Two-year-old toddler shoots and kills himself with loaded gun kept under pillow at Georgia home

Police have ruled the shooting accidental but are investigating further, with both parents said to be cooperating.

                            Two-year-old toddler shoots and kills himself with loaded gun kept under pillow at Georgia home

A two-year-old tragically shot and killed himself with a handgun that was kept under a pillow at his home, say police in Jonesboro, Georgia.

The incident is said to have occurred last Thursday, November 15, with officers from the Clayton County Police Department responding to the residence on 300 block of Blackhawk Trail over reports of a child being shot.

According to NBC News, the responding deputies found a toddler with a gunshot wound to the body. Capt. Scott Stubbs, a spokesman for the department, said that the toddler, who has not been identified, entered a room where his father was sleeping and found the handgun under a pillow. The mother was also asleep in the front room during the incident.

The infant then pulled the trigger and fired one shot that seriously injured him, following which he was rushed to an area hospital by the Clayton County Emergency Management Services. However, his injuries would prove fatal, and the two-year-old was declared dead a short while later.

Investigators believe that the shooting was an accident (Source: Facebook)
Investigators believe that the shooting was an accident (Source: Facebook)

Stubbs said the police department was currently conducting a "fact-finding" investigation and that the toddler's parents — 31-year-old Jonathan Butler and 24-year-old Naterika Pearman —  were cooperating with authorities. Investigators reportedly believe that the gunshot wound was accidental and self-inflicted.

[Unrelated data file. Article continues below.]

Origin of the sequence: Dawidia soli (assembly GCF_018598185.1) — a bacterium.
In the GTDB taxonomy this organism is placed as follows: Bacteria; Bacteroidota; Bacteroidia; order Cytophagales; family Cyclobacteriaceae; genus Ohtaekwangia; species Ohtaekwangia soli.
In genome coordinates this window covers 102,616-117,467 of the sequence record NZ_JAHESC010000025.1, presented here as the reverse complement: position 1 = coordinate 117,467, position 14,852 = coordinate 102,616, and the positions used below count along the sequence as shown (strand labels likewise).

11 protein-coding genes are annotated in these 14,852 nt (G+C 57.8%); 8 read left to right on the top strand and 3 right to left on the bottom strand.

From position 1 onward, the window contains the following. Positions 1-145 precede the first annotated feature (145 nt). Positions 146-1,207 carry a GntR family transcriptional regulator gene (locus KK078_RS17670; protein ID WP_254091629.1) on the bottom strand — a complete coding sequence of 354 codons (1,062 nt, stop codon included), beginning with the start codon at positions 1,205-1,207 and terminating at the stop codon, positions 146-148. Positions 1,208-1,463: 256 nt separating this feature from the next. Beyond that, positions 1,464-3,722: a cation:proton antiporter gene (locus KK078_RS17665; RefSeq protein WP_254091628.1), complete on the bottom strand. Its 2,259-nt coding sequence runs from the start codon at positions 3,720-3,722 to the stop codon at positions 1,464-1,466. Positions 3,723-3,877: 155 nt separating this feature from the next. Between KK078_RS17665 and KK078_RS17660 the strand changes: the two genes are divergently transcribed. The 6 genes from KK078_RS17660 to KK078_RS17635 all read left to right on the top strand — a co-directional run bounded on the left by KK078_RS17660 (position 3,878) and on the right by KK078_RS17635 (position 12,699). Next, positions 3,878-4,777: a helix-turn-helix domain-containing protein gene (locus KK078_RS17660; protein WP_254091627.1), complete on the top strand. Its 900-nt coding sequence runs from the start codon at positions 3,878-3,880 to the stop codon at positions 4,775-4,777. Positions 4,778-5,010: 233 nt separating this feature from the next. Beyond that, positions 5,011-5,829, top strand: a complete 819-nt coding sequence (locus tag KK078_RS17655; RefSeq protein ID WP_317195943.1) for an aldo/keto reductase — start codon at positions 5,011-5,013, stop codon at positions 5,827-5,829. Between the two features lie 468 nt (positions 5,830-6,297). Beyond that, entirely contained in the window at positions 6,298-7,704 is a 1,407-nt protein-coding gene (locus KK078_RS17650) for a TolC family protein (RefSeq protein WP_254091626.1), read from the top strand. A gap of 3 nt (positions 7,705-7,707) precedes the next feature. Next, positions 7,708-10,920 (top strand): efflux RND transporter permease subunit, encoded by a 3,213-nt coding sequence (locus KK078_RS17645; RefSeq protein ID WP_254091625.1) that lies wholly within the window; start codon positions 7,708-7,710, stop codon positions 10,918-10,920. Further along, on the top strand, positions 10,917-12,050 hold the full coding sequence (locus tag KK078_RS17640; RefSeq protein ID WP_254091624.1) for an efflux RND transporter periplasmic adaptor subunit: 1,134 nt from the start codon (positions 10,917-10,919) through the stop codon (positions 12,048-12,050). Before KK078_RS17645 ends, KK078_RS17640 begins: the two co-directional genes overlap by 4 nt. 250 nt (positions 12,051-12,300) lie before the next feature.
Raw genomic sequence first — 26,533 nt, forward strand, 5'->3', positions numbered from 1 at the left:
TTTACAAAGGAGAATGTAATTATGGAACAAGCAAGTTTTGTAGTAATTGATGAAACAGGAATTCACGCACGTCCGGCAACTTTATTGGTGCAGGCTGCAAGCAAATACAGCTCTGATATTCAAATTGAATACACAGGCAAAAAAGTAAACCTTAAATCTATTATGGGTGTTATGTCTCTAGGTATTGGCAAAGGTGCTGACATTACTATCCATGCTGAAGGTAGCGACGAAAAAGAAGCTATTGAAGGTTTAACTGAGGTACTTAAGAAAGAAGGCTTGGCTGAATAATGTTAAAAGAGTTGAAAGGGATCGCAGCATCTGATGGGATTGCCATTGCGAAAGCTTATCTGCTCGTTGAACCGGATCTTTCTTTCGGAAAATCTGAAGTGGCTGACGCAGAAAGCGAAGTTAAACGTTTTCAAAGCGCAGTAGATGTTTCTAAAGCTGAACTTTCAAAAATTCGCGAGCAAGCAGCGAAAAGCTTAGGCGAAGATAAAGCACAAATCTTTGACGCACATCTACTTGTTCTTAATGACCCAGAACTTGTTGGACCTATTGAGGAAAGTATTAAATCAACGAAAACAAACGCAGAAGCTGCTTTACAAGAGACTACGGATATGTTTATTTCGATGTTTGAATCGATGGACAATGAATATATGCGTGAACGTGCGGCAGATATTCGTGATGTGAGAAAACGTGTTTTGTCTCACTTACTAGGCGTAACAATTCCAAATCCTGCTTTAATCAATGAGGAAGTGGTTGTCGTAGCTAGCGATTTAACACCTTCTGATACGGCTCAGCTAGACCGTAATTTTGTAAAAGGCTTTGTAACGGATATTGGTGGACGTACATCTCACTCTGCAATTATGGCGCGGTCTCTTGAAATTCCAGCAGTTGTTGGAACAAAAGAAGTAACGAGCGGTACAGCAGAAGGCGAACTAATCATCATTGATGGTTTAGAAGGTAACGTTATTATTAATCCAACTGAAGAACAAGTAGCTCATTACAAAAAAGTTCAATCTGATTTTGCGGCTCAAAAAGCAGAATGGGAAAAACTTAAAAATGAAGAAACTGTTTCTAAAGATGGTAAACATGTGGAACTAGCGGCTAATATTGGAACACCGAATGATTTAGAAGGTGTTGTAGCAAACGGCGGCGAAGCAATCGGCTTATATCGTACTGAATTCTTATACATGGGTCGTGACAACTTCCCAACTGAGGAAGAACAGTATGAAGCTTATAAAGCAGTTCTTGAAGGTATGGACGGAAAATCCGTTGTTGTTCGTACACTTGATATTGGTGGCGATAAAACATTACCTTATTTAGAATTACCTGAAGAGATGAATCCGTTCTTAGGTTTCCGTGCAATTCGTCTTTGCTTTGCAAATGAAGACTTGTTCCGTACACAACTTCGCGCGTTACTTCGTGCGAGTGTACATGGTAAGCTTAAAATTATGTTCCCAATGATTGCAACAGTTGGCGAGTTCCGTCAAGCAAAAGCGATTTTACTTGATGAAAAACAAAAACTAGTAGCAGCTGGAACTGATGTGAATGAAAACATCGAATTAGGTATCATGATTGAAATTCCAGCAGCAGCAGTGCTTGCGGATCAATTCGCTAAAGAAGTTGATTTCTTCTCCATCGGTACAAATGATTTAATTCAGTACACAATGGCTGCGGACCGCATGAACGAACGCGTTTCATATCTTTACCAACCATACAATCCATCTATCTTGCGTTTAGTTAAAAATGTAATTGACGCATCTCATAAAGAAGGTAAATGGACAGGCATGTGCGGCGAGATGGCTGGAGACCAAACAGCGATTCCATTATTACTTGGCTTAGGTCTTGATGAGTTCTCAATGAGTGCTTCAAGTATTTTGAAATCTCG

Accidents such as these are not as uncommon as one might assume, according to a report by the Children's Hospital of Philadephia Research Institute. The hospital estimates that 1.7 million children in the country live in homes where the weapons are kept loaded and unlocked, with 90 percent of accidental shooting deaths amongst children at home occurring when the child plays with the weapon while the parent isn't at home.

Stubbs concurred with the investigators' preliminary finding and said the shooting was "just an unfortunate, devastating situation." The Macon Telegraph reported his comments from a press conference where he said both parents were "devastated" but that such situations were devastating not just for the family, but also the emergency responders who arrive to help.

“We always encourage everyone, if you have small children or anybody that can get access to a firearm, that you use necessary precautions to keep that firearm safe,” Stubbs said.

The spokesman also said that the case would be reviewed by the District Attorney's Office, which will then decide whether any charges are going to be filed against the parents. A medical examiner is expected to perform an autopsy on the body, which will likely further aid investigators in conclusively ruling the death as an accident.

Video of the police press conference over the toddler's death.